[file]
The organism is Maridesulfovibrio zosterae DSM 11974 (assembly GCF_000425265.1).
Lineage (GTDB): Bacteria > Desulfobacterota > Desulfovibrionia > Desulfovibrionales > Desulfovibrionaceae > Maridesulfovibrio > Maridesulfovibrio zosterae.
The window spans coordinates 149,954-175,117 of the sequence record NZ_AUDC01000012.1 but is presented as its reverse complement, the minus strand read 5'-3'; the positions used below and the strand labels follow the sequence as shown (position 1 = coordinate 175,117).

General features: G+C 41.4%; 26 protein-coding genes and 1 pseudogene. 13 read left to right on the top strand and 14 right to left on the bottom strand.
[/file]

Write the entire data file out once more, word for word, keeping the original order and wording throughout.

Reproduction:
The organism is Maridesulfovibrio zosterae DSM 11974 (assembly GCF_000425265.1).
Lineage (GTDB): Bacteria > Desulfobacterota > Desulfovibrionia > Desulfovibrionales > Desulfovibrionaceae > Maridesulfovibrio > Maridesulfovibrio zosterae.
The window spans coordinates 149,954-175,117 of the sequence record NZ_AUDC01000012.1 but is presented as its reverse complement, the minus strand read 5'-3'; the positions used below and the strand labels follow the sequence as shown (position 1 = coordinate 175,117).

General features: G+C 41.4%; 26 protein-coding genes and 1 pseudogene. 13 read left to right on the top strand and 14 right to left on the bottom strand.